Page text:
# viz.table(tableOptions) with tableOptions as a JS dictionary. You can add/remove it of you want a table on your visualization.

Options

  • show: ([string, ...], default: null) Set the order and the columns that we want to see in the table.
  • onComplete: (function, default: null) Callback function when the table first loaded.
  • onRender: (function, default: null) Callback function when the table finished rendering.
  • className: (string, default: 'table table-striped table-bordered') Table class name
  • rowClassName: (function(d), default: null) Function that returns the row class name depending on its content. Useful to highlight rows.
  • defaultSorting: (object or table or object, default: see below) How we sort things on the table. You can specify a an array of two objects for secondary sorting.
    • defaultSorting.key: (string, default: ) default sorting on which column.
    • defaultSorting.mode: (string, default: 'asc') sorting mode: asc for ascending, desc for descending.
  • collapseRowsBy: ([string, ...], default: null) Array of columns that we want to be collapsed.

Export as SVG

You can enable this feature via exportSvg and set it to a URL. This will allow users download the map on their computer as an SVG. However, you would need to set up a server endpoint that is going to allow users download the SVG file.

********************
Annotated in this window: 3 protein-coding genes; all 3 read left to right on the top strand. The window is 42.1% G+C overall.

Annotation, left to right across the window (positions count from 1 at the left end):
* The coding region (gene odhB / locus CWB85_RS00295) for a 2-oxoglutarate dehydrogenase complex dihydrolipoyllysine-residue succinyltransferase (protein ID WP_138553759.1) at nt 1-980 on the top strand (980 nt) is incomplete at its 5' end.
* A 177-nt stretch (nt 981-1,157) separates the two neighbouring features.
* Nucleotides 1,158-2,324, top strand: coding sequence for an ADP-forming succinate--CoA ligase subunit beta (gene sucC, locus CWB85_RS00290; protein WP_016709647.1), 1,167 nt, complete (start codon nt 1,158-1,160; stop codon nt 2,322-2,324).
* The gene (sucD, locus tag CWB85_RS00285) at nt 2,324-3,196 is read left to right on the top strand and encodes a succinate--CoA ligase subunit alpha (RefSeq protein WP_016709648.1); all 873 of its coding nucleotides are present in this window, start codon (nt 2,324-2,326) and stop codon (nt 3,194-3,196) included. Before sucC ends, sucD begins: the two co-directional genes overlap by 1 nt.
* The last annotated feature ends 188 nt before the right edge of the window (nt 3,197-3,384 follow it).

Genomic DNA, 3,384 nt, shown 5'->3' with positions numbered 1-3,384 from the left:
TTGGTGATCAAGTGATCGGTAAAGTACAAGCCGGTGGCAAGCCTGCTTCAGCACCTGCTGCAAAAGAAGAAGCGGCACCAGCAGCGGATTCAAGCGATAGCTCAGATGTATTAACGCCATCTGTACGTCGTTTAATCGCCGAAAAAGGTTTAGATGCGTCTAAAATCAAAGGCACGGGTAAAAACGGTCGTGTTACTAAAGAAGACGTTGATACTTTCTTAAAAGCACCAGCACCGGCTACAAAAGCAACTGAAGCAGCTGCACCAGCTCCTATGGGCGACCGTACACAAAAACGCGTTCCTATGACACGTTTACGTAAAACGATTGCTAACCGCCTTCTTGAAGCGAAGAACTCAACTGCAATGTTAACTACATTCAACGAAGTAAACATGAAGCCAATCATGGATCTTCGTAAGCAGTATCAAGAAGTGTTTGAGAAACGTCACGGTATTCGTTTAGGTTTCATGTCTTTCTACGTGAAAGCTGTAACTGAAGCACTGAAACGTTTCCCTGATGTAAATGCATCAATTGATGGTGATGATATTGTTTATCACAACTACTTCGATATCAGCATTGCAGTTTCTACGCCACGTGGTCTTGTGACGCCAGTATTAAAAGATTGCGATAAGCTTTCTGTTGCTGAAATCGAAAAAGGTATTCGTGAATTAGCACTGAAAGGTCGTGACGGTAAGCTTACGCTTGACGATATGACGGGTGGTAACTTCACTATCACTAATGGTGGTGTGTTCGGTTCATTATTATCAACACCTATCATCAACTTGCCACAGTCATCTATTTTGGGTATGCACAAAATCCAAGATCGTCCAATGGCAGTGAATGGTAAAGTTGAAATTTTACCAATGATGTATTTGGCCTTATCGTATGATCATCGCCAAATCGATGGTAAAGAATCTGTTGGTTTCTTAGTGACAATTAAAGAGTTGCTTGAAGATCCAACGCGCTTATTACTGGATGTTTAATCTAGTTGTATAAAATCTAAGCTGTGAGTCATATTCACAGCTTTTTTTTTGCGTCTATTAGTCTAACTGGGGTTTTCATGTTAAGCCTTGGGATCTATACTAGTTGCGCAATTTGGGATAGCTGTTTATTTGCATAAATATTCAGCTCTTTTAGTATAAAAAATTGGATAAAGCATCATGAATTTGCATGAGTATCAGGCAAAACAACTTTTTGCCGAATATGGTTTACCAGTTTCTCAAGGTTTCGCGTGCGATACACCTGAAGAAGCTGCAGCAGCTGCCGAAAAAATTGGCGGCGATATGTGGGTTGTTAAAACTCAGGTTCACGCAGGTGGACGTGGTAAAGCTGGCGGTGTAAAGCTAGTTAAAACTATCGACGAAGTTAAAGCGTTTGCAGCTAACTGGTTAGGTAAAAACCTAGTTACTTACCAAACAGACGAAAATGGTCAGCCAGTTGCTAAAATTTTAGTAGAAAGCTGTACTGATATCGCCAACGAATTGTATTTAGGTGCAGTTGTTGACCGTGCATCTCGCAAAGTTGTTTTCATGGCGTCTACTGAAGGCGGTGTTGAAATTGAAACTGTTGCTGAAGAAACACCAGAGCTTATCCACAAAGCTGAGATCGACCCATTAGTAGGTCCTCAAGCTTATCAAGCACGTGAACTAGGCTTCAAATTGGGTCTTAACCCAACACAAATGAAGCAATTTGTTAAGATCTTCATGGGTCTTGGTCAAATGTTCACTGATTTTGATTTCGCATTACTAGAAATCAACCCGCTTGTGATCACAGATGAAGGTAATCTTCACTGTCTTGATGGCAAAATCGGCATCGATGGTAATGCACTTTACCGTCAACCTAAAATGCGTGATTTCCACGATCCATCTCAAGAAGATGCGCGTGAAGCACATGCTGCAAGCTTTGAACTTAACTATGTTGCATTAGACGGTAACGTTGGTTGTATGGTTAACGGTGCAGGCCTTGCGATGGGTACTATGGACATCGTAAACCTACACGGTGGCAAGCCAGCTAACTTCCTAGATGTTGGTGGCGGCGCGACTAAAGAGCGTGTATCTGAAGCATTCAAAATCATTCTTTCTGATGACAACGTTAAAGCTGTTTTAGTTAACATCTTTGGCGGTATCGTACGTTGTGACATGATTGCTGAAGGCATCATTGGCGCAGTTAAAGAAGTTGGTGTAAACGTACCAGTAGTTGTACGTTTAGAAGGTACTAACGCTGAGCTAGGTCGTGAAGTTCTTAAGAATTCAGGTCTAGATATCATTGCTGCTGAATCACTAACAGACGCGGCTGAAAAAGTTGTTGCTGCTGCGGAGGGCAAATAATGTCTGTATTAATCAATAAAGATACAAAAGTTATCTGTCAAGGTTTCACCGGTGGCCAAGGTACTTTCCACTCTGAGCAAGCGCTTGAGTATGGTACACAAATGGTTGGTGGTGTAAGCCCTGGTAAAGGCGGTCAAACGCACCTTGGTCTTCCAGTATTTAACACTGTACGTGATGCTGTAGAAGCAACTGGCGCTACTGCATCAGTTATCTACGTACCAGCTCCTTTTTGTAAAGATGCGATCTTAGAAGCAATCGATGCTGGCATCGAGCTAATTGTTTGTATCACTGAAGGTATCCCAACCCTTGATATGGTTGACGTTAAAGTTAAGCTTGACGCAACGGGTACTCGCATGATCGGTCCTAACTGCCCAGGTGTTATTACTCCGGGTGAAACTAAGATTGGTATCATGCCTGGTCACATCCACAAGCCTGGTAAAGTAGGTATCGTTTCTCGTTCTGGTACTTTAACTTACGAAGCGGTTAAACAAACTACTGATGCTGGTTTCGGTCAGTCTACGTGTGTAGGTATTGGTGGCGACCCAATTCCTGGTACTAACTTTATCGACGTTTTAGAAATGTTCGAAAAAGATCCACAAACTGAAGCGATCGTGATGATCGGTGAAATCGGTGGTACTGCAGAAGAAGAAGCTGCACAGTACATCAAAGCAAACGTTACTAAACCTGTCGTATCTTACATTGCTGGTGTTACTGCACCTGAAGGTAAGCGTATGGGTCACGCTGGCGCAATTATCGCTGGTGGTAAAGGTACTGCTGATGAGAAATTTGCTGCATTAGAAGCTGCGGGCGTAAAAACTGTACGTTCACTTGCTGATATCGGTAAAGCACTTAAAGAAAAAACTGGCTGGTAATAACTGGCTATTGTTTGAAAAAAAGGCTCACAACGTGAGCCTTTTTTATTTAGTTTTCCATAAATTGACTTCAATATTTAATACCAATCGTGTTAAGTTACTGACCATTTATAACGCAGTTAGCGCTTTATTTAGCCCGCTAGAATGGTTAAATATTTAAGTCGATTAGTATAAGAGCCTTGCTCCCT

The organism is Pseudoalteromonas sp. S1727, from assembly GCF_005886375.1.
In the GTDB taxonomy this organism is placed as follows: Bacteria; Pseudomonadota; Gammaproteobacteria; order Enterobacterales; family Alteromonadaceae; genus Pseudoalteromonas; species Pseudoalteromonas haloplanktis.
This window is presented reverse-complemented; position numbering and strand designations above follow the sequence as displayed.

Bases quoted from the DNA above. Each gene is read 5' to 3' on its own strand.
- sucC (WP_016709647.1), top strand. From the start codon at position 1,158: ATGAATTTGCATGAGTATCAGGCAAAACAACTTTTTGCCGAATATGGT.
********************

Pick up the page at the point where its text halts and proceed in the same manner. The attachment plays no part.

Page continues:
The sample code for a PHP server is located in /server/exportSvg.php. Contributions are welcomed for implementations of in other languages.

In the version 1.4.0 exportSvgClient was added to use only the browser to export the SVG.

Credits

  • Mohammed Elalj @melalj - Original Author & Lead Architect
  • Ashley Jones @Ths2-9Y-LqJt6 - Feature Requester & Deliverer, QA, Love, Release Engineer

Contribute

You are welcomed to fork the project and make pull requests.

Set up your development environment

Requirements

Install any items with "sudo":

  • NodeJs, type npm -v on your terminal to check if you have it. node.js 4 and npm 2 versions or higher required.